We should read Ephesians 4:11: “God gave, on the one hand (μὲν)* apostles [who set the foundation of apostolic teaching and traditions (cf. Acts 2:42)], yet (δὲ) on the other hand, [He gave] teachers that speak-forth the Word (i.e., prophets), that proclaim and spread the good news (i.e., evangelists), and that guard, protect, feed (instruct/disciple), and care for the flock (i.e., shepherds).”
I believe, given the wording and syntax of this verse, what I propose here is a fair and faithful reading of Paul’s intention for writing this to the church in Ephesus.
The “apostles” are foundational in that they, historically, passed on (i.e., Peter, John, James, et al.) or delivered (e.g., Paul, Barnabas, et al.) the apostolic traditions (i.e., the teachings of Jesus and their intentions) at the first as churches where planted and spread throughout the known world. On the other hand, “the prophets and the evangelists and the shepherds” are the “teachers” that continue to pass-on apostolic tradition/teaching to the gathered-believers (or local churches) as the word spread and took root geo-demographically. I take the first office (“apostles”) as temporary once for all time and the second set of offices (and if you don't like the word office, “roles,” then, works just fine) as teachers for the gathered-churches to cause unity, maturity, and growth throughout time until . . . the word Paul uses (4:13) . . . until the fulness of Christ is accomplished in time and space on planet earth (cf. 1:10; 22-23; 3:19; 4:13c).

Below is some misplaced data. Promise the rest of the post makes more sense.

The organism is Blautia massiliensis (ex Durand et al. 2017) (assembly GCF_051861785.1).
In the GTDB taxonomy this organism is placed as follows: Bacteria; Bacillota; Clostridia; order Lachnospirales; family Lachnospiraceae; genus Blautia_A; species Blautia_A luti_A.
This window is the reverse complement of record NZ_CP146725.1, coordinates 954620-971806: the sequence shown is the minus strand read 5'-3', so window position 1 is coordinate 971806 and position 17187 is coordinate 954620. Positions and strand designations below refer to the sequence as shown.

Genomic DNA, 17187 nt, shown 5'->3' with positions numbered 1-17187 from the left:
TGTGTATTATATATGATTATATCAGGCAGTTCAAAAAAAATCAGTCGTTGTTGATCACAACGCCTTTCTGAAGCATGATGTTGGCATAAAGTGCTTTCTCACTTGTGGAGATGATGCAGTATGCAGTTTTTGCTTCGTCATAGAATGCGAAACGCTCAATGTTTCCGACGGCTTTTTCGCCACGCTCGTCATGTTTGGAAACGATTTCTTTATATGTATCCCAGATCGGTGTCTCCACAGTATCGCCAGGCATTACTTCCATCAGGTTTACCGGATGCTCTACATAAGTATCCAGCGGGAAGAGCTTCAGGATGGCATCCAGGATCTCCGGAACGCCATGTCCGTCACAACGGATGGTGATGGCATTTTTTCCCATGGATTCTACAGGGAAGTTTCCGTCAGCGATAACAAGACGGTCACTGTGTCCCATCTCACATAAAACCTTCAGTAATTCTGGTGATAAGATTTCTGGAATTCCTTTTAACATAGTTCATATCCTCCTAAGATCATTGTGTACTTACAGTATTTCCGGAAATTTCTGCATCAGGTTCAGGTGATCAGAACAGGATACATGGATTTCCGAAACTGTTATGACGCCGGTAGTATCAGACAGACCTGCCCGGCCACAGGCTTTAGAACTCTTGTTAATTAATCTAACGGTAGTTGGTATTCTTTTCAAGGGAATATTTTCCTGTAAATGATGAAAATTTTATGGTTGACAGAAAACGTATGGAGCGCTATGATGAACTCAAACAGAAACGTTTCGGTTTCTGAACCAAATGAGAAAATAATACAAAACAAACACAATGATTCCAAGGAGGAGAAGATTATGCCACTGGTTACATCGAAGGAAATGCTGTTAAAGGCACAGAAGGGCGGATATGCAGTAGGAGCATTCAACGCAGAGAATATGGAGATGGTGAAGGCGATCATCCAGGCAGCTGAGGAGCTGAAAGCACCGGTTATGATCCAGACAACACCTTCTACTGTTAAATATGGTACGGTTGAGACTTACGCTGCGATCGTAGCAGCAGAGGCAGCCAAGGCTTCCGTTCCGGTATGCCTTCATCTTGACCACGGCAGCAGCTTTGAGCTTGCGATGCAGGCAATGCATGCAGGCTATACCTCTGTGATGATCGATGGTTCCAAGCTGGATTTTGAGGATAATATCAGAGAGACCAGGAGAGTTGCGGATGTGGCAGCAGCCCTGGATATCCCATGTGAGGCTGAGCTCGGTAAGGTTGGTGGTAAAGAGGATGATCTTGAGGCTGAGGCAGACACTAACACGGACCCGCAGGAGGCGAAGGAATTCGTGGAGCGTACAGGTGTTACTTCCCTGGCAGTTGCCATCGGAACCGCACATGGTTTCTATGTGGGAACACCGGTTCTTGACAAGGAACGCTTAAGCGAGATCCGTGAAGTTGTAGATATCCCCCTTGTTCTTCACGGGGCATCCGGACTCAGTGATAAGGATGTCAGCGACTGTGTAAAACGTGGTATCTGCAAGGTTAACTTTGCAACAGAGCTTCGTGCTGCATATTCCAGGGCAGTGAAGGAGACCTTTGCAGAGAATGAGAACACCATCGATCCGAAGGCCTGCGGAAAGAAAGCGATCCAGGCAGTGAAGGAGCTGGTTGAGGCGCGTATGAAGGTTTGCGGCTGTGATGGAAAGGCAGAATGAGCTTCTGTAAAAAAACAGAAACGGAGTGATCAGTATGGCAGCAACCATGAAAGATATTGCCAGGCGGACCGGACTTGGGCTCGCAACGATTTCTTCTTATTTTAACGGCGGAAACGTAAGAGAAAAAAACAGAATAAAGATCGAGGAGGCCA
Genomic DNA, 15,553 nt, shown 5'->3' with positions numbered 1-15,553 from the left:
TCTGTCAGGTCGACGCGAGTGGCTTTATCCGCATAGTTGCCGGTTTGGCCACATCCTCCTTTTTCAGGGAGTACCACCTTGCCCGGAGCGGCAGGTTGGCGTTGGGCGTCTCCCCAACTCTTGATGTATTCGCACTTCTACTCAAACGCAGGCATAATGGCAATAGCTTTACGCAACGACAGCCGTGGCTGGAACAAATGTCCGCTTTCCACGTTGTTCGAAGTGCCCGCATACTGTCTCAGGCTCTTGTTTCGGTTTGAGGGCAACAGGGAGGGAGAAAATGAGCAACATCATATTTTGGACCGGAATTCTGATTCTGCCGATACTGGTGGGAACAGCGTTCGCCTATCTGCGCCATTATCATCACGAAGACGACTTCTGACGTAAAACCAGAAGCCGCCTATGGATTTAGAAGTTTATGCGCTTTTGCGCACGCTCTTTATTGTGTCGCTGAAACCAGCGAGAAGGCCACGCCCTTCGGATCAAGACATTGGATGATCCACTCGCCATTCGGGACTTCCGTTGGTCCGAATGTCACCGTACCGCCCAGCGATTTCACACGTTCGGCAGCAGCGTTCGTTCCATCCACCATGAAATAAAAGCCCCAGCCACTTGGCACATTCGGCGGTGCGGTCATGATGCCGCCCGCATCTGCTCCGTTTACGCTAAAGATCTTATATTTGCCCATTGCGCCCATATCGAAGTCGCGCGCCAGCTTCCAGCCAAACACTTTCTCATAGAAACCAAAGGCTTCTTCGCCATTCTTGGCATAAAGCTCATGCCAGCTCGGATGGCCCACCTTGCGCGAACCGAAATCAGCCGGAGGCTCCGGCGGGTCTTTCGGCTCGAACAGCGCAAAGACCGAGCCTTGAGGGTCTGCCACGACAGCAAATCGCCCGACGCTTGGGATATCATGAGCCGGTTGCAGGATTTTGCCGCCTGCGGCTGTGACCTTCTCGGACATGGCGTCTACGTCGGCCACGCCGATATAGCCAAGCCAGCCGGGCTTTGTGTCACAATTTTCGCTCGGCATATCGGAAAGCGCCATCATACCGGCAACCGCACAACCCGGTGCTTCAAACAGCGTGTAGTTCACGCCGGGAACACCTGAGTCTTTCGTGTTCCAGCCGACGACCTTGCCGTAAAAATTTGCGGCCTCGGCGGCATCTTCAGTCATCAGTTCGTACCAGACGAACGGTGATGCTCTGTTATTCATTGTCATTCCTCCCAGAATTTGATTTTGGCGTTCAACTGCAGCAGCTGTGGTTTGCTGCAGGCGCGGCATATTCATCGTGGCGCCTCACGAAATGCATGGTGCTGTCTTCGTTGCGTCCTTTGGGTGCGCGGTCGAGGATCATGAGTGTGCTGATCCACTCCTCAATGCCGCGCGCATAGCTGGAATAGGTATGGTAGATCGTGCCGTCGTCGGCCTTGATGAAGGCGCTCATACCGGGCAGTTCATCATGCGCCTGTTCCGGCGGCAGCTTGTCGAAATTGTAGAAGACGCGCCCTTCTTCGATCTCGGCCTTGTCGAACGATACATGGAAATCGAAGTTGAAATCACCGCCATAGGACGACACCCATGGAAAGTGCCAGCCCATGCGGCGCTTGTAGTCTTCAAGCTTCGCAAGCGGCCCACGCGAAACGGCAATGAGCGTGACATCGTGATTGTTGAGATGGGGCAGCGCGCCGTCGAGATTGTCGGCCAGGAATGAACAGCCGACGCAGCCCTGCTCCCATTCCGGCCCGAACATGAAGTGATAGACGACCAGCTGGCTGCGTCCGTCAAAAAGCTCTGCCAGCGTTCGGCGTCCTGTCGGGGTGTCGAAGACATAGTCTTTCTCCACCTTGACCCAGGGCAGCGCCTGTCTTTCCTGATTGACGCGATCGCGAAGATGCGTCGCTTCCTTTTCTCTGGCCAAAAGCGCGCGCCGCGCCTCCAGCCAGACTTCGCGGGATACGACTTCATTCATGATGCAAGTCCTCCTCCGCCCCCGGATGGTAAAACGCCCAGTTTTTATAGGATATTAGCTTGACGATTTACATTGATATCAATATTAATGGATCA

In the rest of the paragraph (Ephesians 4:12-16), we will learn that these people—note: I take these more so as offices (or, again if you prefer, roles) filled by people (who are able and/or appointed to pass on apostolic teaching) because, rather than using a relative pronoun, i.e., those who prophecy/forth-tell, who evangelize, and who shepherd, Paul is intentional in using the definite article (τοὺς, the) before each word—they are given (i.e., gifts) to God’s people to move them toward the unity of the faith and the knowledge of God’s Son, toward perfection (i.e., maturity), and toward the fulness of Christ (that is being church, which is His body in locales, scattered throughout the earth, i.e., churches).